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“Minority Report” by Steven Spielberg Film Analysis Essay

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Updated: Mar 30th, 2020

The movie presents Captain John Anderton (Tom Cruise) as the head of the Washington D.C police force. The law enforcing agencies apply one of the most sophisticated technologies in preventing crime. The technology makes it difficult for murderers to accomplish their objectives making the city crime-free. Unfortunately, the head of the police service is an addict of an illegal drug. Colin Farrell is given the responsibility of evaluating the behavior of the police boss using modern technology, whereby he determines that Anderton will kill a man named Leo Crow in less than thirty-six hours.

Anderton is worried to the extent of seeking advice from the lead researcher named Dr. Iris Hineman, who notifies him that the technology can give different predictions. The doctor observes that the two reports might be similar, but the third one is considered a minority report where the predicted murderer might do something different. Even though it had been predicted that Anderton would kill Crow, it was later revealed that Crow wanted to die to benefit his family.

The main subject of the movie centers on free will and determinism where philosophers ask the question whether the future is already determined or free will influences it. The idea of using precogs to determine the future is highly debatable because Anderton was not prepared to kill Crow; instead, it was a creation of criminal gangs who wanted compensation. Some philosophers allege that Anderton’s knowledge of the future was the cause of Crow’s death.

The information presented is contradictory because of the accusation of an individual causes murder. If Anderton were not accused of murdering Crow in the future, he would not have committed the criminal act. The murder of Crow was a self-fulfilling prophecy to Anderton. It is argued that free will was never interfered with because Anderton managed to control his actions, but the precog visions played a role in making a choice. In the fourth scene, contradictions between free will and determinism are brought out because the pre-crime system infringes on the rights of individuals given the fact it leads to the arrest of innocent people.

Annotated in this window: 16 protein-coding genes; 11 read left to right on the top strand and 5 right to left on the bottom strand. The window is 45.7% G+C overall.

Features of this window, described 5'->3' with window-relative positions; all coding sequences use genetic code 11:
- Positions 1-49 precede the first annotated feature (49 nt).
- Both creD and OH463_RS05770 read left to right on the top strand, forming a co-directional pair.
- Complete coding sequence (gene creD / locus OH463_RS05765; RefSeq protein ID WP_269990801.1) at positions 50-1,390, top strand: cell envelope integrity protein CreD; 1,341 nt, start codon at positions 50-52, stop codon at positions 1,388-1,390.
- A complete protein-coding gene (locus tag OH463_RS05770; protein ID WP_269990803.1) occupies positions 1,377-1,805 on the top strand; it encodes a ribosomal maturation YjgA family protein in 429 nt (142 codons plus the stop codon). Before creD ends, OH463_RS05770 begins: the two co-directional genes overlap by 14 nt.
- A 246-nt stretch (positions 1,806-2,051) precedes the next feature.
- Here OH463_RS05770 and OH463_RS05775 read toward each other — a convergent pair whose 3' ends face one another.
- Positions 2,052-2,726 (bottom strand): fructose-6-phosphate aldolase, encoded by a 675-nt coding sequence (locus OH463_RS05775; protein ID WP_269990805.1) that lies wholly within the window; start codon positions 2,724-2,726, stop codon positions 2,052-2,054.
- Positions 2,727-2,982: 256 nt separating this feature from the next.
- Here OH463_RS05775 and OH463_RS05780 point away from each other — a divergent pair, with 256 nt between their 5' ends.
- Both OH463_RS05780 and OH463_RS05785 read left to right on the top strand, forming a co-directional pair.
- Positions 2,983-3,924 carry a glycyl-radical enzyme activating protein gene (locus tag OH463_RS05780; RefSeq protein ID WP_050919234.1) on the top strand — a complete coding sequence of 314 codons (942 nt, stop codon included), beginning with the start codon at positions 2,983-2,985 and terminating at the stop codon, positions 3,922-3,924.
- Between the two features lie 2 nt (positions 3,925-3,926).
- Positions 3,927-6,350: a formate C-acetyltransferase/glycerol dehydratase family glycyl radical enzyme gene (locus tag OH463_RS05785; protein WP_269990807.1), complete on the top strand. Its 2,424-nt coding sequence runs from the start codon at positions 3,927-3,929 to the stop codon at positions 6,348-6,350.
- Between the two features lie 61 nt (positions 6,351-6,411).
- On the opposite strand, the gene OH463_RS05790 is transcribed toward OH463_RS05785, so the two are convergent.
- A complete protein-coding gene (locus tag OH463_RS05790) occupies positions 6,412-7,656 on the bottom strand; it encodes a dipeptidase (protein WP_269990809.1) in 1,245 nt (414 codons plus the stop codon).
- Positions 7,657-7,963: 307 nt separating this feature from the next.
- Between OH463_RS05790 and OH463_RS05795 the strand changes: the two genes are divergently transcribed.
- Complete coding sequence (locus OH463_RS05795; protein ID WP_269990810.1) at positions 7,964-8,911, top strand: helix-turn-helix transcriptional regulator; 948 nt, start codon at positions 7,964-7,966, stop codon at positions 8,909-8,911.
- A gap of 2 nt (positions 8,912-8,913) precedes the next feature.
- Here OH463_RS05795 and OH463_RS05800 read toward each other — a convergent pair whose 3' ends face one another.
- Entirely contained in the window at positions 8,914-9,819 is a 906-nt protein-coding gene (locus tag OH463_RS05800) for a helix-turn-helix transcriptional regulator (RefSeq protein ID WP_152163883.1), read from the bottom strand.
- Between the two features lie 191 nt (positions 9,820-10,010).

Even though it is claimed that people arrested would commit a crime, Anderton observes that the purported offense is simply an image that will never take place. To prove his point, Anderton threw a wooden ball towards Witwer’s direction who tries to catch it unsuccessfully. Asked why he tried to catch it before it fell, he claimed that the instrument would fall. However, Anderton challenges him to explain why the instrument never fell. According to Anderton, it does not mean the ball would fall if Wetwer never intervened to catch it. Kowalski had a different view, as he claimed that the ball has no free will meaning it acts based on the laws of physics. While Anderton relies on precog visions in giving his explanation, Kowalski is scientific, as he gives testable facts.

According to Peter Van Inwagen (38), the main problem is not whether an individual has free will, but the issue is whether free will is compatible with determinism. The philosopher suggests that the two are incompatible. He defines determinism by assigning it three subordinate notions, one being a proposition. This notion is closely related to other notions, such as truth, denial, and entailment. In the movie, the precogs are believed to be perfect because they determine the future behavior of an individual. However, Kowalski suggests that technology only gives knowledge of the conditional future. He tries to justify his position by giving two examples one entails an incident where Agatha guides Anderton through a mall.

Agatha reveals to Anderton that he could have come across dangerous things that would have harmed his life, but he is helped to sail through smoothly. Again, she narrates to Anderton and his wife what would have happened to their only child could he have survived. In the first instance, Agatha is aware of what Anderton could have done since he has the freedom to do so, especially when presented with various options. In the second example, Agatha understands what Anderton’s son could have done, as well as the actions of other people on his life.

The new technology meant to control crime plays an important role in controlling the behavior of individuals. For instance, an individual is forced to change his or her behavior in case he or she had planned to murder. Anderton would not have known the future without the predictions suggested by the precog visions. Nothing came as a surprise to Anderton because he was already aware that he would kill somebody.

It is concluded that an individual has the freedom to do anything, but he or she should consider the plight of others. This means an individual’s life is predetermined in the sense that he or she has to follow the law strictly. One person cannot come up with a radical decision to kill the other without sufficient reason. Similarly, an individual cannot be forced to do something that he or she does not desire.

Works Cited

Inwagen, Peter. An Argument for incompatibilism. Oxford: Oxford University Press. Print.

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IvyPanda. 2020. ""Minority Report" by Steven Spielberg Film Analysis." March 30, 2020. https://ivypanda.com/essays/minority-report-by-steven-spielberg-film-analysis/.

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IvyPanda. (2020) '"Minority Report" by Steven Spielberg Film Analysis'. 30 March.

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